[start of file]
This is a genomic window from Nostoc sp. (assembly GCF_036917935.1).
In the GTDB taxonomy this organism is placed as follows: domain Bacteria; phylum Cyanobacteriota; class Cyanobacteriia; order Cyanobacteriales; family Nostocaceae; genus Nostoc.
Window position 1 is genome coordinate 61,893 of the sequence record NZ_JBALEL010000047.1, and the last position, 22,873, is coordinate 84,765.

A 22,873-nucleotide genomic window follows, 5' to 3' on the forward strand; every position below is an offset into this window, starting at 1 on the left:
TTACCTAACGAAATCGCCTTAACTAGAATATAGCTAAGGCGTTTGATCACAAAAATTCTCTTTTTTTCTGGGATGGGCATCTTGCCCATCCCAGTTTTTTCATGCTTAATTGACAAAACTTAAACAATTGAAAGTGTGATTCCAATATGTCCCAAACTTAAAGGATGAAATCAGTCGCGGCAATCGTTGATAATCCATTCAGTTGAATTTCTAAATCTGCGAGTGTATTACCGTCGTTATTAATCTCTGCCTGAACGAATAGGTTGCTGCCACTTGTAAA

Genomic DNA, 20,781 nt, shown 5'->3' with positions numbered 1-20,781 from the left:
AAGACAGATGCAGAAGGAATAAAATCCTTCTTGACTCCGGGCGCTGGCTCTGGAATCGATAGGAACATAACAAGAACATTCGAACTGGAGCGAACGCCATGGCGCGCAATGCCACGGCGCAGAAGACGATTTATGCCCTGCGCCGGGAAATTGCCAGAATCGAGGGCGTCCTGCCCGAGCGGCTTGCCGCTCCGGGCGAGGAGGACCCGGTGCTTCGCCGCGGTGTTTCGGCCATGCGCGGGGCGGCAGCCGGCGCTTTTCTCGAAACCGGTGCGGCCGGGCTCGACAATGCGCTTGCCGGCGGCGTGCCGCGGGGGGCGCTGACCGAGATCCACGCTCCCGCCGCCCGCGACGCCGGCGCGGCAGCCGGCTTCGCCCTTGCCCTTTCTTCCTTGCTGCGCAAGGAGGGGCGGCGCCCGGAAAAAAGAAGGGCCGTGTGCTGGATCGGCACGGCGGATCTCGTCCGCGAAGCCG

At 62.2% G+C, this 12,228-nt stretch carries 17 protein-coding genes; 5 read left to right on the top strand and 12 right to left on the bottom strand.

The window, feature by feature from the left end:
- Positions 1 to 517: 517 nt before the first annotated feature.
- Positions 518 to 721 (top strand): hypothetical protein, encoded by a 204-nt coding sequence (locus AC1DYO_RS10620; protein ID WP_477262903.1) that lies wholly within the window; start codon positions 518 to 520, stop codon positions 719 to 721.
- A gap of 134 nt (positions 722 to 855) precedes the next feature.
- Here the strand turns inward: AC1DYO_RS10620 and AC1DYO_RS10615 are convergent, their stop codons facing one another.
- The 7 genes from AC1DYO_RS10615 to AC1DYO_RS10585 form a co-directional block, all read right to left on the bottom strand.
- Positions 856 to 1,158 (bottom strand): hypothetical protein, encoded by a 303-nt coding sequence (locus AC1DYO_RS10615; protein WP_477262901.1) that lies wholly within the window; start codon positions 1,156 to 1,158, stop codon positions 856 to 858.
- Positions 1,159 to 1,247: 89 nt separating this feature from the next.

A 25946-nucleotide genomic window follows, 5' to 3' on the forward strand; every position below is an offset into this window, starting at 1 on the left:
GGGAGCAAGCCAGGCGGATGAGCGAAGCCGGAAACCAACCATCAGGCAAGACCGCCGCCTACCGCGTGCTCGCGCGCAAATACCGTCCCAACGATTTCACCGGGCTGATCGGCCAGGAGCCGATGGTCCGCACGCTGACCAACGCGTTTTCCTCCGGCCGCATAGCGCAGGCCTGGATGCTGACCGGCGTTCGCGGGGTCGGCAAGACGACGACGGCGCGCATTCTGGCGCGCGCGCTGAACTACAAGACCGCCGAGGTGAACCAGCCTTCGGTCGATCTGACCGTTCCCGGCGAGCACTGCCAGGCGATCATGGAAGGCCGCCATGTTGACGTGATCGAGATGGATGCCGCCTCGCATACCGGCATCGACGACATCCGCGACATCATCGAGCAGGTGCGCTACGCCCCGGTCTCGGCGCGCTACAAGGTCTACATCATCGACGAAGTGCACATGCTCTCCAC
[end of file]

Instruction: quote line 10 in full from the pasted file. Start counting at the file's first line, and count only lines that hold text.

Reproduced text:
- Positions 1 to 517: 517 nt before the first annotated feature.